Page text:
Neukrug (2000) Limitations of Codes of Ethics 1. Some issues cannot be handled in the context of a code. 2. There are some difficulties with enforcing the code, or at least the public may believe that enforcement committees are not tough enough on their peers. 3. There is often no way to bring the interests of the client, patient, or research participant systematically into the code-construction process. 4. There are parallel forums in which the issues in the code may be addressed, with the results sometimes at odds with the findings of the code (for example, in the courts). 5. There are possible conflicts associated with codes: between two codes, between the practitioner's values and code requirements, between the code and ordinary morality, between the code and institutional practice, and between requirements within a single code. 6. There is a limited range of topics covered in the code. Because a code approach is usually reactive to issues already developed elsewhere, the consensus requirement prevents the code from addressing new issues and problems on the cutting edge.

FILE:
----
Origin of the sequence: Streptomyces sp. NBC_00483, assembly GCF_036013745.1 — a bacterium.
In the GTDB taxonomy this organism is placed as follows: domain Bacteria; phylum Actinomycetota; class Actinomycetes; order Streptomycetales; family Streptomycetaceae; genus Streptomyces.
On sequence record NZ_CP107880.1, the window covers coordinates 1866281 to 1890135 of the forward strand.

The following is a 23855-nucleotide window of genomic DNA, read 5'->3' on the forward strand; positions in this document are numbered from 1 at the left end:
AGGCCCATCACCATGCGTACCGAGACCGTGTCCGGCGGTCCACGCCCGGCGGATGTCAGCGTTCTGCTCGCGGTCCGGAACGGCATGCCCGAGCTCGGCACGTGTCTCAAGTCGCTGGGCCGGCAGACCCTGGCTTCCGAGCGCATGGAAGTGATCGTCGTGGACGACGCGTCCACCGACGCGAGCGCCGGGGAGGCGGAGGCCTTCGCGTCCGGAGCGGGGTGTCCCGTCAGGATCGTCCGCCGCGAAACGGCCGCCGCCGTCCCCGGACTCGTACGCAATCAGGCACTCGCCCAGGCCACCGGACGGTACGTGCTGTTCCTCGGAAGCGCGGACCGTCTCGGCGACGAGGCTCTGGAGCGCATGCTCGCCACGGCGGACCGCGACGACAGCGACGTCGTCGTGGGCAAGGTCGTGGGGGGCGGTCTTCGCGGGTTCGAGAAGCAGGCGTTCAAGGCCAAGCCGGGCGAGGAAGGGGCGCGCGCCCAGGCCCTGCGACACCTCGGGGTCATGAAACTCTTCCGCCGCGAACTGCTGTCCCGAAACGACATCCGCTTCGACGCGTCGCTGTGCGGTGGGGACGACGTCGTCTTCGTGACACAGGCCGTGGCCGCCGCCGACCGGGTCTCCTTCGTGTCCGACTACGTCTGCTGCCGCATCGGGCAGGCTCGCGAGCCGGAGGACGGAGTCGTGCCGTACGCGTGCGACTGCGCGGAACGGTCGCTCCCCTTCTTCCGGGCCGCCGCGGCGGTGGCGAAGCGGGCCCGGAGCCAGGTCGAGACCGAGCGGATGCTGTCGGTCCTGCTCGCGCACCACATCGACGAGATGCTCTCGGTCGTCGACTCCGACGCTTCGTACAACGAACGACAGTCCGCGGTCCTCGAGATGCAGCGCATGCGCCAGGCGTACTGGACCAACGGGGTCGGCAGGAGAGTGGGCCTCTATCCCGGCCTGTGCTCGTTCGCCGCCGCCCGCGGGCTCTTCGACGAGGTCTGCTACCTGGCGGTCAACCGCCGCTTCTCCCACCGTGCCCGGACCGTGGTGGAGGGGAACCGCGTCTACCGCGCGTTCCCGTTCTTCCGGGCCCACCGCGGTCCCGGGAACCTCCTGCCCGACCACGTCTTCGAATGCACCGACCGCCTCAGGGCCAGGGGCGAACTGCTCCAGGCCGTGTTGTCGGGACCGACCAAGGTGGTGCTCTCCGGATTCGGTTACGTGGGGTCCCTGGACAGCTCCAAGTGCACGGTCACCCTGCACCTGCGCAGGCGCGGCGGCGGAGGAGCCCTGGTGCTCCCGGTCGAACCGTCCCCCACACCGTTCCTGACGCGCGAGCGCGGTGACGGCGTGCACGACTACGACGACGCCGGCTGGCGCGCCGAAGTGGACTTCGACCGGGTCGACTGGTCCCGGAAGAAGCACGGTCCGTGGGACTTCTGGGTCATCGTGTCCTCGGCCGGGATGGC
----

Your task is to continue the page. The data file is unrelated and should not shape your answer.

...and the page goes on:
Codes of Ethics Clearinghouse http://ethics.iit.edu/index1.php/Programs/Codes%20of%20 Ethics
Pedagogical Strategies Two Minute Challenge Think/Pair/Share Role Playing Journaling Provide parameters for reflection Writing Ethics Statements Case Studies Ensure you use a range of cases, not just “extremes” or hot button issues
Writing an Ethics Statement What is your world view? Your philosophical stance in general? Views on nature of humanity, reality, meaning What are your professional practice values? Teaching/learning methods/theories Relationship to others http://www-distance.syr.edu/philchap.html http://www-distance.syr.edu/philchap.html Hiemstra, R. (1988). Translating personal values and philosophy into practical action. In R. G. Brockett (Ed.), Ethical issues in adult education. New York: Teachers College, Columbia University.
Why Write an Ethics Statement? 1. A philosophy promotes an understanding of human relationships 2. A philosophy sensitizes you to the various needs associated with positive human interactions 3. A philosophy provides a framework for distinguishing, separating, and understanding personal values 4. A philosophy promotes flexibility and consistency in working with adult learners (Hiemstra, 1988)